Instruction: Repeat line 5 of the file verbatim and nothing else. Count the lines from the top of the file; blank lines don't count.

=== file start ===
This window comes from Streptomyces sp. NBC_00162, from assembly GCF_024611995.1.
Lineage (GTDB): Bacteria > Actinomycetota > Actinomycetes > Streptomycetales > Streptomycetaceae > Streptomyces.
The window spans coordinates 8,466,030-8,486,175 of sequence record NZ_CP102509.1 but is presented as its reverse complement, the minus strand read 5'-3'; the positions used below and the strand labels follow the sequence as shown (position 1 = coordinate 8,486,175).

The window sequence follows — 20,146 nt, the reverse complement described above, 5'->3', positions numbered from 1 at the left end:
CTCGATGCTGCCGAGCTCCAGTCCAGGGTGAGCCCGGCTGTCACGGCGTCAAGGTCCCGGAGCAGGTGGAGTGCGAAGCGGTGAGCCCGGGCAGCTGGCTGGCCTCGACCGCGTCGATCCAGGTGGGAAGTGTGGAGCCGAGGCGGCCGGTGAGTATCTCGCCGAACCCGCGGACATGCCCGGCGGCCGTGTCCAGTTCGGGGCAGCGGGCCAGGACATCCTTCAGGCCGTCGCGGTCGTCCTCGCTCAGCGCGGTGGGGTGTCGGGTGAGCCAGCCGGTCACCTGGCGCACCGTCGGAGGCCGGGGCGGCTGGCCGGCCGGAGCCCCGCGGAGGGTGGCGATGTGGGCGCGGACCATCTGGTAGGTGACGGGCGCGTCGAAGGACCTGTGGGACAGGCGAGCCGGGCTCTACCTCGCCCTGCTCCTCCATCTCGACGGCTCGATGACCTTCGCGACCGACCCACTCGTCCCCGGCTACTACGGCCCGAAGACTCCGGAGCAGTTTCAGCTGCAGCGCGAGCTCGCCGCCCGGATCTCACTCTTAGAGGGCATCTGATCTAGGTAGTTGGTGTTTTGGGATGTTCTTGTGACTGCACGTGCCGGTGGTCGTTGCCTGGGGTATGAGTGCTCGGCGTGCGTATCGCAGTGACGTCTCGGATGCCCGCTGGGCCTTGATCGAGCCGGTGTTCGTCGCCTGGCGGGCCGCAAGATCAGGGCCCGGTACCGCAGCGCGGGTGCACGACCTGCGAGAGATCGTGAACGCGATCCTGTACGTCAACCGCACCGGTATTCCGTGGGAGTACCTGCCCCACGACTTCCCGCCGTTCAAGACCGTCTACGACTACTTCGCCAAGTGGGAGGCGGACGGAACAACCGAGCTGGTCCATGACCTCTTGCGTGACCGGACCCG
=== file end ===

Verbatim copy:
CTCGATGCTGCCGAGCTCCAGTCCAGGGTGAGCCCGGCTGTCACGGCGTCAAGGTCCCGGAGCAGGTGGAGTGCGAAGCGGTGAGCCCGGGCAGCTGGCTGGCCTCGACCGCGTCGATCCAGGTGGGAAGTGTGGAGCCGAGGCGGCCGGTGAGTATCTCGCCGAACCCGCGGACATGCCCGGCGGCCGTGTCCAGTTCGGGGCAGCGGGCCAGGACATCCTTCAGGCCGTCGCGGTCGTCCTCGCTCAGCGCGGTGGGGTGTCGGGTGAGCCAGCCGGTCACCTGGCGCACCGTCGGAGGCCGGGGCGGCTGGCCGGCCGGAGCCCCGCGGAGGGTGGCGATGTGGGCGCGGACCATCTGGTAGGTGACGGGCGCGTCGAAGGACCTGTGGGACAGGCGAGCCGGGCTCTACCTCGCCCTGCTCCTCCATCTCGACGGCTCGATGACCTTCGCGACCGACCCACTCGTCCCCGGCTACTACGGCCCGAAGACTCCGGAGCAGTTTCAGCTGCAGCGCGAGCTCGCCGCCCGGATCTCACTCTTAGAGGGCATCTGATCTAGGTAGTTGGTGTTTTGGGATGTTCTTGTGACTGCACGTGCCGGTGGTCGTTGCCTGGGGTATGAGTGCTCGGCGTGCGTATCGCAGTGACGTCTCGGATGCCCGCTGGGCCTTGATCGAGCCGGTGTTCGTCGCCTGGCGGGCCGCAAGATCAGGGCCCGGTACCGCAGCGCGGGTGCACGACCTGCGAGAGATCGTGAACGCGATCCTGTACGTCAACCGCACCGGTATTCCGTGGGAGTACCTGCCCCACGACTTCCCGCCGTTCAAGACCGTCTACGACTACTTCGCCAAGTGGGAGGCGGACGGAACAACCGAGCTGGTCCATGACCTCTTGCGTGACCGGACCCG